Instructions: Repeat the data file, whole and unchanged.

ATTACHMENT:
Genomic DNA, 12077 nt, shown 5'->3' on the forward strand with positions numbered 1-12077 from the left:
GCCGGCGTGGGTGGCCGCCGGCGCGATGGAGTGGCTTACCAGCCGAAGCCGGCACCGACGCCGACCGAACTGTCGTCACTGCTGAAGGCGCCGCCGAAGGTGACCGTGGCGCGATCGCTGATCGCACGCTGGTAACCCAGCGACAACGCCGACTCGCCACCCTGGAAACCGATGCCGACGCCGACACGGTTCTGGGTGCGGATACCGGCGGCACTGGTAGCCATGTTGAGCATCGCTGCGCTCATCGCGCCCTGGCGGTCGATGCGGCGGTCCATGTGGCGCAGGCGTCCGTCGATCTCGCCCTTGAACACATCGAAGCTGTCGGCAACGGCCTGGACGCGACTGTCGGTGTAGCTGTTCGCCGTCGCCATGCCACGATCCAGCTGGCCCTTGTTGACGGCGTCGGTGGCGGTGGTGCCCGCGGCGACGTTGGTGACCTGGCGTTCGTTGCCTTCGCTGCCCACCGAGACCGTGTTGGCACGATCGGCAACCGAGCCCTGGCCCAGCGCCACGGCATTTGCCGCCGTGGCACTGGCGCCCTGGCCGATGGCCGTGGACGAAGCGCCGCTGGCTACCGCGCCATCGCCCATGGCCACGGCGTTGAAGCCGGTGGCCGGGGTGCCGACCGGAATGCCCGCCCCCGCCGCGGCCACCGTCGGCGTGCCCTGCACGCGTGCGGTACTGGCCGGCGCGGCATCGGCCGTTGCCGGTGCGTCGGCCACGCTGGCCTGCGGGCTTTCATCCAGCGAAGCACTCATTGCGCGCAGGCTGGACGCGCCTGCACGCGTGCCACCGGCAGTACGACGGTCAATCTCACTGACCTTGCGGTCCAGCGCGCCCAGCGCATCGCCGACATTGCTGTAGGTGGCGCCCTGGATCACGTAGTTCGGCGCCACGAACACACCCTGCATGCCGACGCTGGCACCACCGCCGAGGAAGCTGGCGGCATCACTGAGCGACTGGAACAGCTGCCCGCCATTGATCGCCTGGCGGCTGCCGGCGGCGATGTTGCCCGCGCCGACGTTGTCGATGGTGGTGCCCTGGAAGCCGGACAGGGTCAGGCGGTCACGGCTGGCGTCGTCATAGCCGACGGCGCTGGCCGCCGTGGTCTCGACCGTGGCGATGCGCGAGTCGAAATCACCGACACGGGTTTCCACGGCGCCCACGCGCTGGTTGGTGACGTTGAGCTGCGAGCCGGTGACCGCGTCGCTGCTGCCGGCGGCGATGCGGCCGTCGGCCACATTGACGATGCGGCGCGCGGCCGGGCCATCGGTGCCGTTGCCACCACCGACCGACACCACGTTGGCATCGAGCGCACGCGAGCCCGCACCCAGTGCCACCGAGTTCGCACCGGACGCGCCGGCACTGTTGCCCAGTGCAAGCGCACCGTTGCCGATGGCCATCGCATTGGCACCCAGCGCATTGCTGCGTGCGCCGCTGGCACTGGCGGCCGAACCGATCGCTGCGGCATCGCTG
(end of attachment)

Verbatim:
Genomic DNA, 12077 nt, shown 5'->3' on the forward strand with positions numbered 1-12077 from the left:
GCCGGCGTGGGTGGCCGCCGGCGCGATGGAGTGGCTTACCAGCCGAAGCCGGCACCGACGCCGACCGAACTGTCGTCACTGCTGAAGGCGCCGCCGAAGGTGACCGTGGCGCGATCGCTGATCGCACGCTGGTAACCCAGCGACAACGCCGACTCGCCACCCTGGAAACCGATGCCGACGCCGACACGGTTCTGGGTGCGGATACCGGCGGCACTGGTAGCCATGTTGAGCATCGCTGCGCTCATCGCGCCCTGGCGGTCGATGCGGCGGTCCATGTGGCGCAGGCGTCCGTCGATCTCGCCCTTGAACACATCGAAGCTGTCGGCAACGGCCTGGACGCGACTGTCGGTGTAGCTGTTCGCCGTCGCCATGCCACGATCCAGCTGGCCCTTGTTGACGGCGTCGGTGGCGGTGGTGCCCGCGGCGACGTTGGTGACCTGGCGTTCGTTGCCTTCGCTGCCCACCGAGACCGTGTTGGCACGATCGGCAACCGAGCCCTGGCCCAGCGCCACGGCATTTGCCGCCGTGGCACTGGCGCCCTGGCCGATGGCCGTGGACGAAGCGCCGCTGGCTACCGCGCCATCGCCCATGGCCACGGCGTTGAAGCCGGTGGCCGGGGTGCCGACCGGAATGCCCGCCCCCGCCGCGGCCACCGTCGGCGTGCCCTGCACGCGTGCGGTACTGGCCGGCGCGGCATCGGCCGTTGCCGGTGCGTCGGCCACGCTGGCCTGCGGGCTTTCATCCAGCGAAGCACTCATTGCGCGCAGGCTGGACGCGCCTGCACGCGTGCCACCGGCAGTACGACGGTCAATCTCACTGACCTTGCGGTCCAGCGCGCCCAGCGCATCGCCGACATTGCTGTAGGTGGCGCCCTGGATCACGTAGTTCGGCGCCACGAACACACCCTGCATGCCGACGCTGGCACCACCGCCGAGGAAGCTGGCGGCATCACTGAGCGACTGGAACAGCTGCCCGCCATTGATCGCCTGGCGGCTGCCGGCGGCGATGTTGCCCGCGCCGACGTTGTCGATGGTGGTGCCCTGGAAGCCGGACAGGGTCAGGCGGTCACGGCTGGCGTCGTCATAGCCGACGGCGCTGGCCGCCGTGGTCTCGACCGTGGCGATGCGCGAGTCGAAATCACCGACACGGGTTTCCACGGCGCCCACGCGCTGGTTGGTGACGTTGAGCTGCGAGCCGGTGACCGCGTCGCTGCTGCCGGCGGCGATGCGGCCGTCGGCCACATTGACGATGCGGCGCGCGGCCGGGCCATCGGTGCCGTTGCCACCACCGACCGACACCACGTTGGCATCGAGCGCACGCGAGCCCGCACCCAGTGCCACCGAGTTCGCACCGGACGCGCCGGCACTGTTGCCCAGTGCAAGCGCACCGTTGCCGATGGCCATCGCATTGGCACCCAGCGCATTGCTGCGTGCGCCGCTGGCACTGGCGGCCGAACCGATCGCTGCGGCATCGCTG